Fall 2019

Proofs, Consensus, and Decentralizing Society

Aug. 21Dec. 20, 2019

Proof protocols ­­­­­­— probabilistically checkable proofs, interactive proofs, and zero-knowledge proofs — have seen exciting advances in recent years, from theoretical aspects all the way to deployment. At the same time, blockchain technology — enabled by techniques from decentralized consensus protocols, cryptography, and game theory — not only is challenging centralized financial control in the context of real­-world systems like Bitcoin and Ethereum but also has the potential to be a foundation for real­-world distributed systems used for public benefit.

These two strands, proof protocols and blockchain technology, are intertwined. On the one hand, proofs can enhance the auditability and accountability of decentralized systems while preserving user privacy; for this reason, proofs are a key ingredient in the future growth and evolution of blockchains. On the other hand, decentralized consensus protocols could themselves be used to design improved proof protocols and other cryptographic primitives.

The stability and success thus far of blockchain­-based systems raise pressing questions in distributed algorithms, cryptography, and game theory. Such decentralized public systems also raise economic, legal, and ethical questions whose study is intimately tied to the underlying technology and its trajectory.

This program brought together researchers from computer science and beyond whose research is contributing to three subthemes: proof systems, decentralized consensus, and applications of these to society, economics, and cryptocurrencies.

This program was supported in part by the Institute for Business & Social Impact.


Alessandro Chiesa (UC Berkeley; chair), Eli Ben-Sasson (Technion Israel Institute of Technology), Yael Kalai (MSR and MIT), Rafael Pass (Cornell University), Mike Walfish (New York University)

Long-Term Participants (including Organizers):

Ittai Abraham (VMware), Yehuda Afek (Tel Aviv University), Nicholas Arnosti (Columbia University), Eli Ben-Sasson (Technion Israel Institute of Technology), Dan Boneh (Stanford University), Joseph Bonneau (NYU), Ran Canetti (Boston University), Jing Chen (Stony Brook University), Alessandro Chiesa (UC Berkeley; chair), Vincent Danos (CNRS), Srini Devadas (Massachusetts Institute of Technology), Stefan Dziembowski (University of Warsaw), Georg Fuchsbauer (INRIA), Eli Gafni (UCLA), Sergey Gorbunov (University of Waterloo), Prahladh Harsha (TIFR), Yuval Ishai (Technion - Israel Institute of Technology), Yael Kalai (MSR and MIT), Yael Kalai (MSR), Aggelos Kiayias (University of Edinburgh), Jacob Leshno (University of Chicago), Mike Luby (ICSI), Dahlia Malkhi (Calibra), David Mazières (Stanford University), Sarah Meiklejohn (UCL), Muthu Muthukrishnan (University of Rochester), Claudio Orlandi (Aarhus University), Rafael Pass (Cornell University), Julien Prat (CNRS), Omer Reingold (Stanford University), Guy Rothblum (Weizmann Institute), Ron Rothblum (Technion), Muli Safra (Tel Aviv University), Amit Sahai (UCLA), Linda Schilling (Ecole Polytechnique), Elaine Shi (Cornell University), Justin Thaler (Georgetown University), Eran Tromer (Tel Aviv University), Mike Walfish (New York University), Mike Walfish (NYU), Vassilis Zikas (University of Edinburgh)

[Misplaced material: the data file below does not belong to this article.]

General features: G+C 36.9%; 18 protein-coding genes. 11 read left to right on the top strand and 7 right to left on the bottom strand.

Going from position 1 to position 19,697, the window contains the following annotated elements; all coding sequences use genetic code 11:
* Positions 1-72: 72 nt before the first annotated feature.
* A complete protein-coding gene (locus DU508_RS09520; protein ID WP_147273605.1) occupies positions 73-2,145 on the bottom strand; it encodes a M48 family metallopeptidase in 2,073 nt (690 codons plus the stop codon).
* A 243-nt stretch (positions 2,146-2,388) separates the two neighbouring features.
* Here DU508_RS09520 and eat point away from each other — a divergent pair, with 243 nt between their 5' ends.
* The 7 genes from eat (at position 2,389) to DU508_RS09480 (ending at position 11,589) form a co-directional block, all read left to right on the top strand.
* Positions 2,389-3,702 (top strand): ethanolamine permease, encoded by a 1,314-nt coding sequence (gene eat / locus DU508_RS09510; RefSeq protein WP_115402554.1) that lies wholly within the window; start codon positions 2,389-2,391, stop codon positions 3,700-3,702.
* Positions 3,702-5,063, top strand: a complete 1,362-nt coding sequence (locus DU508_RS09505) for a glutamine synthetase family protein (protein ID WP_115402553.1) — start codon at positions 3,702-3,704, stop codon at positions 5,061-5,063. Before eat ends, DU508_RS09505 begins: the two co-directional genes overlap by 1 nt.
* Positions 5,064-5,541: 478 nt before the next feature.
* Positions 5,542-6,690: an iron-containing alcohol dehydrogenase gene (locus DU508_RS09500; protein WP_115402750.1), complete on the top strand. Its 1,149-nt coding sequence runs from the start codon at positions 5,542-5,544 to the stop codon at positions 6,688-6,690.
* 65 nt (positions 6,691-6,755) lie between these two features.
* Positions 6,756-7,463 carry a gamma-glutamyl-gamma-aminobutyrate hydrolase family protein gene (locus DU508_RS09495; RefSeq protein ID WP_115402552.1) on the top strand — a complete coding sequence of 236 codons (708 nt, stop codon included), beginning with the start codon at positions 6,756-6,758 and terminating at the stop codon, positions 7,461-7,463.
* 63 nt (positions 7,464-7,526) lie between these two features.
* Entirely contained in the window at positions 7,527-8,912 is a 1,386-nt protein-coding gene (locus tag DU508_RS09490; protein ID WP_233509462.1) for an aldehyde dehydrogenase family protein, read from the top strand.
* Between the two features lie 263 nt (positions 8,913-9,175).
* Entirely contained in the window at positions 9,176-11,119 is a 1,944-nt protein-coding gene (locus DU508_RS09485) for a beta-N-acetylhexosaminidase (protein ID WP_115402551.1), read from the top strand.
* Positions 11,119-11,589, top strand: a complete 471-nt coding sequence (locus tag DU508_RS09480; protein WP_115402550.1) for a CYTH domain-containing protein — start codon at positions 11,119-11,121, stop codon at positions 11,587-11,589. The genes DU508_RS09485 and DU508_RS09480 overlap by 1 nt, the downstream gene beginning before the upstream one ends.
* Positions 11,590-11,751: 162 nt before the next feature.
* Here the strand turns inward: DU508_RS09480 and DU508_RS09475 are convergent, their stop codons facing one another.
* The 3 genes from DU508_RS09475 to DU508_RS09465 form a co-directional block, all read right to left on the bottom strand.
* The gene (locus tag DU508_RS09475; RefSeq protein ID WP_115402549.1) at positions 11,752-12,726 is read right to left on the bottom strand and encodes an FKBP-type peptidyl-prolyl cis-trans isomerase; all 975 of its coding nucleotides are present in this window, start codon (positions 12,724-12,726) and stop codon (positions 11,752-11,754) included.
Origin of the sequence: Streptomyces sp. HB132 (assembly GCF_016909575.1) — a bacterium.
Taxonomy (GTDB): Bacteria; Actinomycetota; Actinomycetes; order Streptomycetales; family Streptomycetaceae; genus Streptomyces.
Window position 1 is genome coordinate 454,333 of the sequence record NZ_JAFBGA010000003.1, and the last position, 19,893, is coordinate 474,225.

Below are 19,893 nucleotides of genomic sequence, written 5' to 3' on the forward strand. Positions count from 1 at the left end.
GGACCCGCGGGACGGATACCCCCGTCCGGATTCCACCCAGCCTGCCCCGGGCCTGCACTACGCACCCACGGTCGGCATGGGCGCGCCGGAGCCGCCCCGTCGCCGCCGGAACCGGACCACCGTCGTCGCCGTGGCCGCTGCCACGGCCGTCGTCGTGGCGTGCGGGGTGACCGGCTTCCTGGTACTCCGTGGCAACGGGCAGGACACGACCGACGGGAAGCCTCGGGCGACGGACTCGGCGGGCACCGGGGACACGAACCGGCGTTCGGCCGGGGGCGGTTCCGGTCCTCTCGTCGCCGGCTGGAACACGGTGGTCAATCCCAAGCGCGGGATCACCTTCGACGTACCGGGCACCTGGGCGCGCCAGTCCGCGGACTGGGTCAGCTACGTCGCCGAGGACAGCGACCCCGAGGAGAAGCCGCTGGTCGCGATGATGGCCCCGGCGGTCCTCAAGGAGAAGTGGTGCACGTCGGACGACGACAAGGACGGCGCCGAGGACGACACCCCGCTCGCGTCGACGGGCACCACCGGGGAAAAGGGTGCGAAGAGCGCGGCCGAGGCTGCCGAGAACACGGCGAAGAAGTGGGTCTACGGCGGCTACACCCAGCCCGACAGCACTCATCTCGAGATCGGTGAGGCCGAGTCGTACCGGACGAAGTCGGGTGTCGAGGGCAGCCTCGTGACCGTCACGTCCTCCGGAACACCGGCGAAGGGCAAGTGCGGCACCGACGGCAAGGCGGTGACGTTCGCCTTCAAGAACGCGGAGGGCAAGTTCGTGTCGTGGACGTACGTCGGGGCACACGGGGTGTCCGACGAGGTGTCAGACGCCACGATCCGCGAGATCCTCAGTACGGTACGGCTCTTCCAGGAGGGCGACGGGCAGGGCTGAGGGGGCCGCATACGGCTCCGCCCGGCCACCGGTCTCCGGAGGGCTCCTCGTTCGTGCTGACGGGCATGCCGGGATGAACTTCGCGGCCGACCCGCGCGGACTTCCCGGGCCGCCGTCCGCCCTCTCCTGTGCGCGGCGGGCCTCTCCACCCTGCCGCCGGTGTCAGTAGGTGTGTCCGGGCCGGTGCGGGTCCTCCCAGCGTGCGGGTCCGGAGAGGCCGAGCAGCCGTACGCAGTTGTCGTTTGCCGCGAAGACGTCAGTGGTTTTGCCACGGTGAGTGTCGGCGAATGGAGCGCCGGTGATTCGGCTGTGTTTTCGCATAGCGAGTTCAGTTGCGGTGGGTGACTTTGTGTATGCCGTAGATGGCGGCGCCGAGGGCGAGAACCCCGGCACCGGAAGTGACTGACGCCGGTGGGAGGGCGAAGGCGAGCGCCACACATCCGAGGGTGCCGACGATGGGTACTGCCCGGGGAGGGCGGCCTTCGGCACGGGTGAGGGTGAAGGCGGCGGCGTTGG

Research Fellows:

Amey Bhangale (The Weizmann Institute of Science), Jonathan Bootle (IBM Research- Zurich), Benedikt Bünz (Stanford University), Justin Holmgren (Princeton University), Giulio Malavolta (Friedrich-Alexander University (Erlangen-Nürnberg)), Oxana Poburinnaya (Boston University), Christos-Alexandros Psomas (Carnegie Mellon University), Clara Shikhelman (Tel Aviv University), Eylon Yogev (Technion - Israel Institute of Technology)

Visiting Graduate Students and Postdocs:

Gal Arnon (Weizmann Institute of Science), Christian Badertscher (University of Edinburgh), Sarah Bordage (École Polytechnique), Xiaowu Dai (UC Berkeley), Chaya Ganesh (Aarhus University), Christopher Hickey (University of Warwick), Muhammad Ishaq (University of Edinburgh), Swanand Kadhe (UC Berkeley), Yun Lu (University of Edinburgh), Orr Paradise (UC Berkeley), Sunoo Park (Massachusetts Institute of Technology), Marcel Yves Plouviez (INRIA)


Aug. 26Aug. 30, 2019


Alessandro Chiesa (UC Berkeley; chair), Eli Ben-Sasson (Technion Israel Institute of Technology), Yael Kalai (MSR and MIT), Rafael Pass (Cornell University), Mike Walfish (New York University)
Sep. 23Sep. 27, 2019


Justin Thaler (Georgetown University; chair), Omer Paneth (Tel Aviv University), Ron Rothblum (Technion Israel Institute of Technology)
Oct. 22Oct. 25, 2019


Dahlia Malkhi (VMWare Research), Elaine Shi (Cornell University)
Nov. 18Nov. 22, 2019


Abhi Shelat (Khoury College of Computer Science, Northeastern University; chair), Helen Nissenbaum (Cornell Tech), Peter Van Valkenburgh (Coin Center)

Those interested in participating in this program should send email to the organizers proofs2019 [at] (at this address).

Program image by Luisa Lee

Past Program Activities

Thursday, November 14 4:00 pm6:00 pm
Tuesday, November 12 1:00 pm3:00 pm
Thursday, November 7 4:00 pm6:00 pm
Thursday, October 31 11:00 am1:00 pm
Tuesday, October 29 1:00 pm3:00 pm
Thursday, October 17 4:00 pm6:00 pm
Tuesday, October 8 1:00 pm3:00 pm
Thursday, October 3 4:00 pm6:00 pm
Tuesday, October 1 1:00 pm3:00 pm
Thursday, September 19 4:00 pm6:00 pm
Wednesday, September 18 1:00 pm3:00 pm
Tuesday, September 17 1:00 pm3:00 pm
Thursday, September 12 4:00 pm5:00 pm
Tuesday, September 10 1:00 pm3:00 pm
Thursday, September 5 4:00 pm5:00 pm